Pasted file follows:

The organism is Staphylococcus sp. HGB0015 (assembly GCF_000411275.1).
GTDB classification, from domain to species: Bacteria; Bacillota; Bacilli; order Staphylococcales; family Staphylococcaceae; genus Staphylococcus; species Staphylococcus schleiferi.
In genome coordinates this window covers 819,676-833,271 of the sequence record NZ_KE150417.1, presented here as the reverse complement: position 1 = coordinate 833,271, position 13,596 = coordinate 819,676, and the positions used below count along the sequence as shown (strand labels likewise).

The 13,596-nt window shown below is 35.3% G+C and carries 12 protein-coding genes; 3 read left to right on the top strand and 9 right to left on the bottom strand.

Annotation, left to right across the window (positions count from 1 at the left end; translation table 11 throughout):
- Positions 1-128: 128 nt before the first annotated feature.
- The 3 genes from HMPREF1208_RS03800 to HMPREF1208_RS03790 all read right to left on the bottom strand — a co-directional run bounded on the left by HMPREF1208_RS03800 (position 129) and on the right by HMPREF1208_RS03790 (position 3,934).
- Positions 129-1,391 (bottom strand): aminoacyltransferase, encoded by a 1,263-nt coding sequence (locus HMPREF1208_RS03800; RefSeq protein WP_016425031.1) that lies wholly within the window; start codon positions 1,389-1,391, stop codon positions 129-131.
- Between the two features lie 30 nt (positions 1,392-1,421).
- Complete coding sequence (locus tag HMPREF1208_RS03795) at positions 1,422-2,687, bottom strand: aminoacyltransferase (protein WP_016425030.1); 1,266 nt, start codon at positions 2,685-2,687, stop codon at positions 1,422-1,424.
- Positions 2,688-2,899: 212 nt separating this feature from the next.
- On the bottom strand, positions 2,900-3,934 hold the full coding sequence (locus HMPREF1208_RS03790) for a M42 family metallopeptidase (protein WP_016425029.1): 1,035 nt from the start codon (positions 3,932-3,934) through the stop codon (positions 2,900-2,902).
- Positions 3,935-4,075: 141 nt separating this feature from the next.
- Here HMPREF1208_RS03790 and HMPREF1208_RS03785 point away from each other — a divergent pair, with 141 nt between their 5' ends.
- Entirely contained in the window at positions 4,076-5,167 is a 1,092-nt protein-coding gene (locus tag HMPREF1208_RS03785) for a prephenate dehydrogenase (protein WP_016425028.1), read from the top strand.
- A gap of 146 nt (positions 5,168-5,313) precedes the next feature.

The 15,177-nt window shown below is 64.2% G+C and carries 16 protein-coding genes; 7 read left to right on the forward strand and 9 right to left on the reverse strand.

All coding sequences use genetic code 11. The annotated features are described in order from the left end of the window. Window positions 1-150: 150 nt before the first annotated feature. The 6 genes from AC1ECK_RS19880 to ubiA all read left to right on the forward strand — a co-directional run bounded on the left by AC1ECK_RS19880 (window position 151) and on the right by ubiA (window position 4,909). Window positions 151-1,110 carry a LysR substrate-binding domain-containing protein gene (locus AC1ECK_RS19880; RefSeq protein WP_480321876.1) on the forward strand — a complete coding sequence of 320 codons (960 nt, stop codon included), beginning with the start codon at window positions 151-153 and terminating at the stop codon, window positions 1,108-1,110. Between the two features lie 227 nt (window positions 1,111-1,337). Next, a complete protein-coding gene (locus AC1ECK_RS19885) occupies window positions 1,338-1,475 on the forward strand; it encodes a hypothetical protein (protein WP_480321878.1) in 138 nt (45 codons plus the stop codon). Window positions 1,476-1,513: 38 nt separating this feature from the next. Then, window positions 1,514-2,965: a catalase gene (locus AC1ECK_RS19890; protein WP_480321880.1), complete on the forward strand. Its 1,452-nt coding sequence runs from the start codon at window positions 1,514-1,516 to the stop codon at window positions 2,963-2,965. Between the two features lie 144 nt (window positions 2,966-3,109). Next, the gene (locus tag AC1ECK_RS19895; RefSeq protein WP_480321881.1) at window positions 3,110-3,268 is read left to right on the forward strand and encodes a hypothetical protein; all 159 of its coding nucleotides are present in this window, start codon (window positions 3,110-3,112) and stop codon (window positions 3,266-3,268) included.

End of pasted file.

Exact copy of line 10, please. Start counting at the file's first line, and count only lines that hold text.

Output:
- Complete coding sequence (locus tag HMPREF1208_RS03795) at positions 1,422-2,687, bottom strand: aminoacyltransferase (protein WP_016425030.1); 1,266 nt, start codon at positions 2,685-2,687, stop codon at positions 1,422-1,424.